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The History of K-1 Part 1: Kazuyoshi Ishii and the Inception of K-1

In a further attempt to people up to speed on K-1, I will be writing about the history of K-1. Many MMA fans are slowly becoming fans of kickboxing and the best way to show what makes K-1 so great is to start at the beginning. So please, enjoy this series, it will run for quite some time. And don't forget to check out Classic K-1 fights for a breakdown of great fights of past in JMMA and Kickboxing.

K-1 was founded by a man named Kazuyoshi Ishii in 1993, but the idea for the event was created eleven years earlier. Kazuyoshi Ishii was a Kyokushin Karate practitioner, a style of Karate that allows kicks to the head but outlaws hand strikes to head. In 1980, he left the Kyokushin school to form his own style of Karate called Seidokaikan, a full contact form of Karate that allowed practitioners to grab onto their opponents.

In 1983, he created a Knockdown Karate organization called All-Japan Budo Association. The first event took place at the Queen Elizabeth Stadium in Kansai, where SeidoKaikan fighters took on Kung Fu fighters. It was a televised event. These events ran for the next nine years in Japan and led to boxing glove competition. The most notable SeidoKaikan practitioner was Masaaki Satake, a student of Ishii's who would draw with arguably the greatest kickboxer of all time, Rob Kaman, at Rings Event "Ishizue" in Tokyo in 1992.

The first official K-1 event was held in 1993, known as K-1 Sanctuary 1, at the Korakuen Hall in Tokyo, Japan. The event featured eight fights under a mixture of rules from Karate, K-1, and Sogo Kakutougi. The event would draw 2,100 people and featured such names as Adam Watt and Stan Longinidis, as well as the previously aforementioned Satake. The success of Sanctuary 1 encouraged Ishii to book his first Grand Prix event the following month.

The first K-1 Grand Prix in 1993 was a special moment for combat sports. While Karate had been gradually evolving to a more aggressive style with the creation of SeidoKaikan, it was K-1 that truly captivated audiences. The 10,000 people who attended the first Grand Prix were treated to a fantastic event featuring Ernesto Hoost, Peter Aerts, Maurice Smith, and Branko Cikatic. The event is a classic event by today's standards with Aerts and Hoost meeting for the first time in their K-1 careers in the opening round of the tournament. Cikatic would meet Hoost in the finals and would defeat him by knockout in the first round of the fight.  Below you can view the final fight between Hoost and Cikatic in its entirety. The fight ends as unexpectedly as it did brutally.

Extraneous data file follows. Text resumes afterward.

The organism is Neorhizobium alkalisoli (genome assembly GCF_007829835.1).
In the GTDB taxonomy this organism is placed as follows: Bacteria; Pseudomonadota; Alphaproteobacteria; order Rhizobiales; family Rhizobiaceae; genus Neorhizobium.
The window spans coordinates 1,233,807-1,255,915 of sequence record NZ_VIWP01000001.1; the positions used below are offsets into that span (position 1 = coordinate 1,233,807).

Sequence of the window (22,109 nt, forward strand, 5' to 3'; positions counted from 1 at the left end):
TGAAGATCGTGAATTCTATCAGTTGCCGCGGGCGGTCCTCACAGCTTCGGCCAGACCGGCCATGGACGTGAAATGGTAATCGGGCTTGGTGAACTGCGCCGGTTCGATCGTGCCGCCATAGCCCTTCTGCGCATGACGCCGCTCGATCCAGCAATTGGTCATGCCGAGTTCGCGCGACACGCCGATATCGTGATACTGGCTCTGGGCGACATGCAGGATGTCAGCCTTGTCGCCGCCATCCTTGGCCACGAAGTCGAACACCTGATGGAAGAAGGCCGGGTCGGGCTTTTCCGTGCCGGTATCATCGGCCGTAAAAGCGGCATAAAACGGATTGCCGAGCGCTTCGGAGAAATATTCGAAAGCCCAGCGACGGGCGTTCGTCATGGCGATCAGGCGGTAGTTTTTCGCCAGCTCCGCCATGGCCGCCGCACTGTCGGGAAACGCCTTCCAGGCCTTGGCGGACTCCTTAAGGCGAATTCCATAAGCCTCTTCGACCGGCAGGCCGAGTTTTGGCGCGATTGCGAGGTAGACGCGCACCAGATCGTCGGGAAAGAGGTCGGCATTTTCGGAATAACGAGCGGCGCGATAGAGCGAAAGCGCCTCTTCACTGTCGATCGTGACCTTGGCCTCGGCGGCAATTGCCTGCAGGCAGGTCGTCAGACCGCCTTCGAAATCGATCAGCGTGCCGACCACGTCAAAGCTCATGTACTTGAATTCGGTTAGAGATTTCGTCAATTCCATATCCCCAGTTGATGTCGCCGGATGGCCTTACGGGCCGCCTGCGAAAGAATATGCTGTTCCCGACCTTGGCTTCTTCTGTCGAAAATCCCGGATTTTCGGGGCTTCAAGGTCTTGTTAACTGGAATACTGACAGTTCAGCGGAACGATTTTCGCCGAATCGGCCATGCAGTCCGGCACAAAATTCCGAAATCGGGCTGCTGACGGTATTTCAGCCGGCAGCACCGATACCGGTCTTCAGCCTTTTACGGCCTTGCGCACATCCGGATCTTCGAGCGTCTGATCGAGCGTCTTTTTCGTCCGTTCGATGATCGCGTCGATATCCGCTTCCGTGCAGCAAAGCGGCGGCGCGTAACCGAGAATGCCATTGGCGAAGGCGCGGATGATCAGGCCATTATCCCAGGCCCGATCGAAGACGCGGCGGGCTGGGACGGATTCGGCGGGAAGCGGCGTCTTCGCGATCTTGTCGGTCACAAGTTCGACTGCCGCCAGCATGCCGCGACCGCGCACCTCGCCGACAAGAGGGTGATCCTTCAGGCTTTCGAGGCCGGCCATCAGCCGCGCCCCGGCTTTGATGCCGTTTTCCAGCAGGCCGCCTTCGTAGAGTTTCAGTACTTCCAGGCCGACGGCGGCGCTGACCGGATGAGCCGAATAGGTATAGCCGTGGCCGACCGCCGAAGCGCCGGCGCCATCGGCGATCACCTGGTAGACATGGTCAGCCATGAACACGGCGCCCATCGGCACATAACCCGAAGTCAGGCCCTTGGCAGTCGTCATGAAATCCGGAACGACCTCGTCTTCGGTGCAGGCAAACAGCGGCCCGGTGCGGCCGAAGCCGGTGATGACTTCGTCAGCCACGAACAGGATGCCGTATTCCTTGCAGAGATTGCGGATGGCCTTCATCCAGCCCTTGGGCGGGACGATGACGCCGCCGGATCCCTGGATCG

K-1 would also promote a Karate event in its first year with K-1 Illusion 1993 Karate World Cup, which was held under Kyokushin Rules. The field would include Andy Hug, Satake, UFC verterans Patrick Smith and Gerard Gordeau, and Changpuek Kiatsongrit, a Muay Thai kickboxer. The finals saw Hug and Satake draw after four overtime rounds, with brick breaking deciding the winner who would be Satake. For those interested, the full fight is below.

The final event that K-1 would hold in its first year was K-2 Grand Prix '93, a tournament focused on the 79kg division (174lbs). The field included Rob Kaman, Ernesto Hoost, Changpuek Kiatsongrit, and Adam Watt. The eight man field was decided based on their accolades in the kickboxing world. The event would also feature Andy Hug taking on Eric Albert and a female fight between Yuriko Okamoto and Lucia Rijker. Hoost would go on to meet Kiatsongrit in the finals and would capture the K-2 Grand Prix title. Below is the full fight broken into three parts.

So there you have it, the first year of K-1. I'll have Part 2 next week. Originally posted at HeadKickLegend. I'll post part 2 here next week but from then on you're gonna have to visit HKL. Also follow me on twitter for all JMMA news and discussion.

\The FanPosts are solely the subjective opinions of Bloody Elbow readers and do not necessarily reflect the views of Bloody Elbow editors or staff.

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